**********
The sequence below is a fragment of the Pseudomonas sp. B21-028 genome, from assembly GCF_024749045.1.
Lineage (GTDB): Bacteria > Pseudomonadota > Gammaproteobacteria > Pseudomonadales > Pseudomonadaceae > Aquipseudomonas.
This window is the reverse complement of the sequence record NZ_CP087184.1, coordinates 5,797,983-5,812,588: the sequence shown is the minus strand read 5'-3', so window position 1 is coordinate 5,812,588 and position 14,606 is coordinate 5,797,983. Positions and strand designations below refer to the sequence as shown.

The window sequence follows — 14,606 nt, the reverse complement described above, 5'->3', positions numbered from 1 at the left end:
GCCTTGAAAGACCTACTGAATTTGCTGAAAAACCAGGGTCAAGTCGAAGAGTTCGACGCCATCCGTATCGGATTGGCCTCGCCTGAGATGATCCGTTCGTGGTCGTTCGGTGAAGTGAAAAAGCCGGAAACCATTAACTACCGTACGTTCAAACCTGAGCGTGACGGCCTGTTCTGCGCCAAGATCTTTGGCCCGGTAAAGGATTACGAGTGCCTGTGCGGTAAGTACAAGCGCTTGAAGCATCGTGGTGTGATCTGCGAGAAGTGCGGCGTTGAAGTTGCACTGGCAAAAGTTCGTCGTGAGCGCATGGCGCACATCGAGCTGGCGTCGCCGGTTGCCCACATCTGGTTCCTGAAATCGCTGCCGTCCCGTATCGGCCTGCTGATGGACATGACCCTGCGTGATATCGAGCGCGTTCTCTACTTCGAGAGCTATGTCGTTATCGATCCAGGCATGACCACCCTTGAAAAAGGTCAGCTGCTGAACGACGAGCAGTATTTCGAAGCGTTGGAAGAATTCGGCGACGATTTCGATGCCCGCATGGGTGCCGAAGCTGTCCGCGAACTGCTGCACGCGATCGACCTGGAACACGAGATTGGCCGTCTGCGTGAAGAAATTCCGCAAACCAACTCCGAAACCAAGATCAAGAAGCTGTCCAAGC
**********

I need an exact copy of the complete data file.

The sequence below is a fragment of the Pseudomonas sp. B21-028 genome, from assembly GCF_024749045.1.
Lineage (GTDB): Bacteria > Pseudomonadota > Gammaproteobacteria > Pseudomonadales > Pseudomonadaceae > Aquipseudomonas.
This window is the reverse complement of the sequence record NZ_CP087184.1, coordinates 5,797,983-5,812,588: the sequence shown is the minus strand read 5'-3', so window position 1 is coordinate 5,812,588 and position 14,606 is coordinate 5,797,983. Positions and strand designations below refer to the sequence as shown.

The window sequence follows — 14,606 nt, the reverse complement described above, 5'->3', positions numbered from 1 at the left end:
GCCTTGAAAGACCTACTGAATTTGCTGAAAAACCAGGGTCAAGTCGAAGAGTTCGACGCCATCCGTATCGGATTGGCCTCGCCTGAGATGATCCGTTCGTGGTCGTTCGGTGAAGTGAAAAAGCCGGAAACCATTAACTACCGTACGTTCAAACCTGAGCGTGACGGCCTGTTCTGCGCCAAGATCTTTGGCCCGGTAAAGGATTACGAGTGCCTGTGCGGTAAGTACAAGCGCTTGAAGCATCGTGGTGTGATCTGCGAGAAGTGCGGCGTTGAAGTTGCACTGGCAAAAGTTCGTCGTGAGCGCATGGCGCACATCGAGCTGGCGTCGCCGGTTGCCCACATCTGGTTCCTGAAATCGCTGCCGTCCCGTATCGGCCTGCTGATGGACATGACCCTGCGTGATATCGAGCGCGTTCTCTACTTCGAGAGCTATGTCGTTATCGATCCAGGCATGACCACCCTTGAAAAAGGTCAGCTGCTGAACGACGAGCAGTATTTCGAAGCGTTGGAAGAATTCGGCGACGATTTCGATGCCCGCATGGGTGCCGAAGCTGTCCGCGAACTGCTGCACGCGATCGACCTGGAACACGAGATTGGCCGTCTGCGTGAAGAAATTCCGCAAACCAACTCCGAAACCAAGATCAAGAAGCTGTCCAAGC